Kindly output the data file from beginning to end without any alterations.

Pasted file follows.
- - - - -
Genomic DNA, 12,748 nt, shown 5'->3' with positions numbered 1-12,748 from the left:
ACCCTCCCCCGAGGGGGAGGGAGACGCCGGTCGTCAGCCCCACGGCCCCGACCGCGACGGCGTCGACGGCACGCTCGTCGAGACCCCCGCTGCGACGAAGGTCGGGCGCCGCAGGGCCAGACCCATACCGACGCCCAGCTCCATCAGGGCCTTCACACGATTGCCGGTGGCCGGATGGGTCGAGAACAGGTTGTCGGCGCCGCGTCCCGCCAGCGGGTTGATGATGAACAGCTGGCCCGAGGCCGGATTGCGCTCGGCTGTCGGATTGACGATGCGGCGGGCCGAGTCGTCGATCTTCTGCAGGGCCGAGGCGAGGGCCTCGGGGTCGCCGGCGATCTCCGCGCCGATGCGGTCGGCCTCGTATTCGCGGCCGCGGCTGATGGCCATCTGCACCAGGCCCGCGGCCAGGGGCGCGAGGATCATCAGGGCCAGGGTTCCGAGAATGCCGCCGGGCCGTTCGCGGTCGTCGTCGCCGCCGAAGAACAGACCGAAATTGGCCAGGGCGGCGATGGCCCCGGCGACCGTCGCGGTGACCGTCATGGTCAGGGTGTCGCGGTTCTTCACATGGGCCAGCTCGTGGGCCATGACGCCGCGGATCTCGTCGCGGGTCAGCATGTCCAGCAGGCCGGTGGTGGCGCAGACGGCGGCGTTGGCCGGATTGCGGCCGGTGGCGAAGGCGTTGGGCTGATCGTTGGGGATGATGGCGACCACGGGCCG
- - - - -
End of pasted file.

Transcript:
Genomic DNA, 12,748 nt, shown 5'->3' with positions numbered 1-12,748 from the left:
ACCCTCCCCCGAGGGGGAGGGAGACGCCGGTCGTCAGCCCCACGGCCCCGACCGCGACGGCGTCGACGGCACGCTCGTCGAGACCCCCGCTGCGACGAAGGTCGGGCGCCGCAGGGCCAGACCCATACCGACGCCCAGCTCCATCAGGGCCTTCACACGATTGCCGGTGGCCGGATGGGTCGAGAACAGGTTGTCGGCGCCGCGTCCCGCCAGCGGGTTGATGATGAACAGCTGGCCCGAGGCCGGATTGCGCTCGGCTGTCGGATTGACGATGCGGCGGGCCGAGTCGTCGATCTTCTGCAGGGCCGAGGCGAGGGCCTCGGGGTCGCCGGCGATCTCCGCGCCGATGCGGTCGGCCTCGTATTCGCGGCCGCGGCTGATGGCCATCTGCACCAGGCCCGCGGCCAGGGGCGCGAGGATCATCAGGGCCAGGGTTCCGAGAATGCCGCCGGGCCGTTCGCGGTCGTCGTCGCCGCCGAAGAACAGACCGAAATTGGCCAGGGCGGCGATGGCCCCGGCGACCGTCGCGGTGACCGTCATGGTCAGGGTGTCGCGGTTCTTCACATGGGCCAGCTCGTGGGCCATGACGCCGCGGATCTCGTCGCGGGTCAGCATGTCCAGCAGGCCGGTGGTGGCGCAGACGGCGGCGTTGGCCGGATTGCGGCCGGTGGCGAAGGCGTTGGGCTGATCGTTGGGGATGATGGCGACCACGGGCCG